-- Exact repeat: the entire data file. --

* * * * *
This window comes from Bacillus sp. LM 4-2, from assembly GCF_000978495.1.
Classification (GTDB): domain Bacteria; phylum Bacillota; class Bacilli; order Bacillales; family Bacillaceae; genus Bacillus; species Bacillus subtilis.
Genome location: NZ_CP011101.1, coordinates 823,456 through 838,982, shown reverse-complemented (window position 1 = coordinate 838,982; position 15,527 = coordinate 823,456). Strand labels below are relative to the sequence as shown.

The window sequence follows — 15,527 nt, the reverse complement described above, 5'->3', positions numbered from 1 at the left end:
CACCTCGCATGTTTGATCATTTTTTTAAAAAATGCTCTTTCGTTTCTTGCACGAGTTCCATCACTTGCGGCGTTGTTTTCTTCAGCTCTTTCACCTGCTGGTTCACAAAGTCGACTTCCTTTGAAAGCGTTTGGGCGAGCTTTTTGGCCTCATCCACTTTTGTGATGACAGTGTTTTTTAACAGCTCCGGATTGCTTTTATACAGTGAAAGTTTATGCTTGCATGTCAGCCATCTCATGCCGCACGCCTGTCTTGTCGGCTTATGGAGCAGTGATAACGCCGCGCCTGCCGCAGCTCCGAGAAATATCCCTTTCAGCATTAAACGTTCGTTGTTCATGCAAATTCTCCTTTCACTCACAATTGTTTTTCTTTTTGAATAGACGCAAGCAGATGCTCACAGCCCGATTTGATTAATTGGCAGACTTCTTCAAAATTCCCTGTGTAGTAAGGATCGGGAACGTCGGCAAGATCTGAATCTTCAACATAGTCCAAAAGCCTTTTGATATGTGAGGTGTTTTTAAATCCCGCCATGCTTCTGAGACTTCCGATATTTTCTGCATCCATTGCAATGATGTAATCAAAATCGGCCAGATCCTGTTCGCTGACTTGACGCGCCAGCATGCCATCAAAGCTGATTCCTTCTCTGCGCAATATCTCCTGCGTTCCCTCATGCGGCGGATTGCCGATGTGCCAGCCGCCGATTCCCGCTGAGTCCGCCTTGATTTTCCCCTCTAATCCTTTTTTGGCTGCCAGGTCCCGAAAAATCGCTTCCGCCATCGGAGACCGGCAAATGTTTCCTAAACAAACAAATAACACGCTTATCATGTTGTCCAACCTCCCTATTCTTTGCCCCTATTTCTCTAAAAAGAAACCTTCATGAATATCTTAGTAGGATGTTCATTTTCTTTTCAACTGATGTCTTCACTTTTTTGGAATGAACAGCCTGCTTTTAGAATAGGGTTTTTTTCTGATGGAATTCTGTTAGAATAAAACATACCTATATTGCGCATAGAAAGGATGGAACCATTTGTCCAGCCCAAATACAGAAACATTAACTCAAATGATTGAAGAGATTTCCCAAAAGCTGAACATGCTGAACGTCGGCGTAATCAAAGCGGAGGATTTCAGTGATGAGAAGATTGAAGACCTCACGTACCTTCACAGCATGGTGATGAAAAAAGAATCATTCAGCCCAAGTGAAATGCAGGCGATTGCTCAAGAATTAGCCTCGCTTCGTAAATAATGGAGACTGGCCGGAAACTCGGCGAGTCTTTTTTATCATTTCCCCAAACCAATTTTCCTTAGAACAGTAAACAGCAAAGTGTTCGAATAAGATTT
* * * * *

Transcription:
This window comes from Bacillus sp. LM 4-2, from assembly GCF_000978495.1.
Classification (GTDB): domain Bacteria; phylum Bacillota; class Bacilli; order Bacillales; family Bacillaceae; genus Bacillus; species Bacillus subtilis.
Genome location: NZ_CP011101.1, coordinates 823,456 through 838,982, shown reverse-complemented (window position 1 = coordinate 838,982; position 15,527 = coordinate 823,456). Strand labels below are relative to the sequence as shown.

The window sequence follows — 15,527 nt, the reverse complement described above, 5'->3', positions numbered from 1 at the left end:
CACCTCGCATGTTTGATCATTTTTTTAAAAAATGCTCTTTCGTTTCTTGCACGAGTTCCATCACTTGCGGCGTTGTTTTCTTCAGCTCTTTCACCTGCTGGTTCACAAAGTCGACTTCCTTTGAAAGCGTTTGGGCGAGCTTTTTGGCCTCATCCACTTTTGTGATGACAGTGTTTTTTAACAGCTCCGGATTGCTTTTATACAGTGAAAGTTTATGCTTGCATGTCAGCCATCTCATGCCGCACGCCTGTCTTGTCGGCTTATGGAGCAGTGATAACGCCGCGCCTGCCGCAGCTCCGAGAAATATCCCTTTCAGCATTAAACGTTCGTTGTTCATGCAAATTCTCCTTTCACTCACAATTGTTTTTCTTTTTGAATAGACGCAAGCAGATGCTCACAGCCCGATTTGATTAATTGGCAGACTTCTTCAAAATTCCCTGTGTAGTAAGGATCGGGAACGTCGGCAAGATCTGAATCTTCAACATAGTCCAAAAGCCTTTTGATATGTGAGGTGTTTTTAAATCCCGCCATGCTTCTGAGACTTCCGATATTTTCTGCATCCATTGCAATGATGTAATCAAAATCGGCCAGATCCTGTTCGCTGACTTGACGCGCCAGCATGCCATCAAAGCTGATTCCTTCTCTGCGCAATATCTCCTGCGTTCCCTCATGCGGCGGATTGCCGATGTGCCAGCCGCCGATTCCCGCTGAGTCCGCCTTGATTTTCCCCTCTAATCCTTTTTTGGCTGCCAGGTCCCGAAAAATCGCTTCCGCCATCGGAGACCGGCAAATGTTTCCTAAACAAACAAATAACACGCTTATCATGTTGTCCAACCTCCCTATTCTTTGCCCCTATTTCTCTAAAAAGAAACCTTCATGAATATCTTAGTAGGATGTTCATTTTCTTTTCAACTGATGTCTTCACTTTTTTGGAATGAACAGCCTGCTTTTAGAATAGGGTTTTTTTCTGATGGAATTCTGTTAGAATAAAACATACCTATATTGCGCATAGAAAGGATGGAACCATTTGTCCAGCCCAAATACAGAAACATTAACTCAAATGATTGAAGAGATTTCCCAAAAGCTGAACATGCTGAACGTCGGCGTAATCAAAGCGGAGGATTTCAGTGATGAGAAGATTGAAGACCTCACGTACCTTCACAGCATGGTGATGAAAAAAGAATCATTCAGCCCAAGTGAAATGCAGGCGATTGCTCAAGAATTAGCCTCGCTTCGTAAATAATGGAGACTGGCCGGAAACTCGGCGAGTCTTTTTTATCATTTCCCCAAACCAATTTTCCTTAGAACAGTAAACAGCAAAGTGTTCGAATAAGATTT